Black Excellence Feature: Tori Knox

Tori Knox ’21 is a junior majoring in biochemistry and minoring in dance performance. She is currently an executive board member and big sib for Swarthmore Student Health Society, a big sib for Swarthmore African American Student Society, and dancer for Rhythm n Motion.

From Wilmington, D.E., Knox came to Swarthmore early since she was involved with the Swarthmore Summer Scholars Program (S3P). This experience allowed her to get settled in and make connections, among other things. 

“I think something that really helped in my transition was actually being a part of S3P the summer before I came because in that I had already started to make really good friends like my roommate from the program, Maria [Andrade ‘21], who is still one of my best friends. S3P helped the campus to feel more like home rather than going to college before classes even started.” 

Knox believes that Swarthmore is an environment that fosters genuine and healthy peer to peer relationships. It is this quality that she enjoys and appreciates, as people are not as supportive in other environments. 

“It’s very different from high school where it was kind of toxic to be smart and try to  always one-up somebody. Here, I feel like it’s more [about] strengthening each other, and we realize our flaws, and we recognize that, and we look for people that help to make us better people and strengthen [us] where we are weak.” 

This environment has allowed Knox to forge relationships with people of different positions and opinions, something that is very important to her. She is motivated and positively challenged by the relationships she has here.

“I try to surround myself with people of all different backgrounds and different ways of thinking because I know that I’m not always right. And it’s really nice to hear different perspectives on different issues. And to have people that you can just like go to and [ask] ‘What do you think about this?’ or ‘What do you think about that?’”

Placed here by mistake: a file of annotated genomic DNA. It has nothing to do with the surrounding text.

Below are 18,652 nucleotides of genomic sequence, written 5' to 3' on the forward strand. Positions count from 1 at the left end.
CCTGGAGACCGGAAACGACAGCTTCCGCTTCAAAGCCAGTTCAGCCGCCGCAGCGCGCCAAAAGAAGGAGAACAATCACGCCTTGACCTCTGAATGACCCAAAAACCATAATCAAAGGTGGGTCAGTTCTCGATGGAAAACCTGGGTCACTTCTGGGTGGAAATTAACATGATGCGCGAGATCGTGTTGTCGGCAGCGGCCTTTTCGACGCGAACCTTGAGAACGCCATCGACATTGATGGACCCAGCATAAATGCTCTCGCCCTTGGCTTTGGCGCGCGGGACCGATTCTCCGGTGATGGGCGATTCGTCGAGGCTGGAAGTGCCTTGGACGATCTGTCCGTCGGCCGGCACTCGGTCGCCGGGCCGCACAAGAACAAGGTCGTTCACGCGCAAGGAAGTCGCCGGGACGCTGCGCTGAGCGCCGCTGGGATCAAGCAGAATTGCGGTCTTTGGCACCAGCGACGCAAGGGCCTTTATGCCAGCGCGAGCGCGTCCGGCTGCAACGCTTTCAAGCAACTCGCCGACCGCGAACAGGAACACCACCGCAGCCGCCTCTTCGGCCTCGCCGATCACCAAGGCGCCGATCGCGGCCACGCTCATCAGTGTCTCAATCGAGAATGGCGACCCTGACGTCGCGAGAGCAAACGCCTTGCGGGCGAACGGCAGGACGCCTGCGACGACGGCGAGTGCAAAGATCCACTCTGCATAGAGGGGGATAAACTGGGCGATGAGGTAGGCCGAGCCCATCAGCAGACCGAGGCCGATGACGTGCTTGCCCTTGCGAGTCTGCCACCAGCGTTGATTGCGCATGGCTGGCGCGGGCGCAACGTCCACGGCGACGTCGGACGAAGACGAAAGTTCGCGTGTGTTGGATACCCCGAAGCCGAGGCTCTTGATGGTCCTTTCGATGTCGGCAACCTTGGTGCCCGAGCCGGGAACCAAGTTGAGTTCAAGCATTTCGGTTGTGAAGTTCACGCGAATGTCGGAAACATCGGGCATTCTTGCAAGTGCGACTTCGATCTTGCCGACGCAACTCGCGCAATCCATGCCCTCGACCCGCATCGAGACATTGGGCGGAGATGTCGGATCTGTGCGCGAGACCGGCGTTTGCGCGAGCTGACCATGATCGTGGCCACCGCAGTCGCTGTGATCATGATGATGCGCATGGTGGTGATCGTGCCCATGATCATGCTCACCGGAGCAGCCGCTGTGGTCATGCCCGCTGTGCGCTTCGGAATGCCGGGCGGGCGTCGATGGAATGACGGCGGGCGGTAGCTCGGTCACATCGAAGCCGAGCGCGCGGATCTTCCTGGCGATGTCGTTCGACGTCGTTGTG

In transitioning from her private school to Swarthmore, while Knox felt that it was difficult, she found camaraderie and comfort knowing others were in the same boat. She learned with time what resources she was afforded and how to use them. 

“Once I realized who I could go to for help, and when I started to realize that other people around me were also feeling the same kind of way and they also needed help, I started to feel more comfortable and more confident in my studies.”

Because of the lack of diversity at her high school, Knox was not able to interact with and know as many Black students engaged in, and passionate about different things until her arrival at Swarthmore. It was because of this transition that her understanding of Black excellence was fostered. 

“I think it’s changed a little bit because when I came I was from a private school where there were only a handful of other Black students … just in that [fact] … I didn’t have that many encounters with other Black students that were interested in things that I was interested in. [But] at Swarthmore, there’s a bigger student body and a bigger population of Black individuals who are all achieving and excelling in their different areas of study. So I think it has opened my eyes to what Black excellence is and is actually getting [me] to interact with more people that I think embody that.”

Since coming to Swarthmore and developing her community, Knox connects how her appreciation of her fellow peers’ excellence is inextricably linked to the history of Black resilience in general and specifically at Swarthmore.